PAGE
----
Skip to content
Subscriber Only

America’s Asia Allies May Face Biggest Currency Reversal

  • South Korea’s won, Taiwan’s dollar have enjoyed gains in 2017
  • One buyer says ‘I am careful’ given risk of Trump targeting
Pedestrians walk past a vendor preparing food at a night market stall in Taipei, Taiwan, on Saturday, July 16, 2016. Taiwan is scheduled to release gross domestic product (GDP) figures on July 29.
Photographer: Billy H.C. Kwok/Bloomberg
Updated on

Asia’s top two performing currencies so far this year are unlikely to enjoy prolonged gains, with the new U.S. administration’s increasing turn toward protectionism set to hit the economies of South Korea and Taiwan.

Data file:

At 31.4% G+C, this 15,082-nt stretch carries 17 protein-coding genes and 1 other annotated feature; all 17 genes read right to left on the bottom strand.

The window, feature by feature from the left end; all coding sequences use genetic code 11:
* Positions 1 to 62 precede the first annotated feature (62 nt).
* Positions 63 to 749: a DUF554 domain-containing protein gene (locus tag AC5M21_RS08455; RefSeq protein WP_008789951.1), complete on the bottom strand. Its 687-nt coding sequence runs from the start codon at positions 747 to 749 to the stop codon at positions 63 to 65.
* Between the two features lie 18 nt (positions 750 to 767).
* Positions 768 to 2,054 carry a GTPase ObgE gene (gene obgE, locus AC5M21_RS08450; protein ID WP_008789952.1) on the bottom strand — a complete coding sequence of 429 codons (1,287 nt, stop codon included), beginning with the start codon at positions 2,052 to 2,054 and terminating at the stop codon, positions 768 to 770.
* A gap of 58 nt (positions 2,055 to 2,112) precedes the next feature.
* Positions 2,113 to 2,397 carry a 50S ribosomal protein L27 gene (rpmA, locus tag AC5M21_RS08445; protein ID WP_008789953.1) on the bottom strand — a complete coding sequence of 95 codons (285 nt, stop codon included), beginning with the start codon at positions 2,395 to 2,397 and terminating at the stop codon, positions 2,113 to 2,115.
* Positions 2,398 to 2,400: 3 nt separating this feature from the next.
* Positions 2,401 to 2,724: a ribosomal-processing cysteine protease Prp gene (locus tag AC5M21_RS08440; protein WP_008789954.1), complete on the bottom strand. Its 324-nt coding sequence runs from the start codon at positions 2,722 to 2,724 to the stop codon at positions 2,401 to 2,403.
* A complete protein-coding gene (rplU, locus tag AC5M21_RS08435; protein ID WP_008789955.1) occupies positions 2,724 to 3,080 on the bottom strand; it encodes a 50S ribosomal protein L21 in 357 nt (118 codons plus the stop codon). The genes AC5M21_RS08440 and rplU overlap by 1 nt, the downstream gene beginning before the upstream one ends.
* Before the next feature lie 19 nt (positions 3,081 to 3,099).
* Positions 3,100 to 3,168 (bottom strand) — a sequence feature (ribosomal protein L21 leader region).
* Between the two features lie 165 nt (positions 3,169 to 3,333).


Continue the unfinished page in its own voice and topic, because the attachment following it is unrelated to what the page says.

Rhetoric from U.S. President Donald Trump’s administration blasting the alleged manipulation of exchange rates abroad has helped Taiwan’s dollar and the South Korean won advance 4.3 percent and 6.1 percent against the dollar since the year started. The thinking: these two open-market U.S. allies would scale back intervention aimed at slowing gains in their currencies.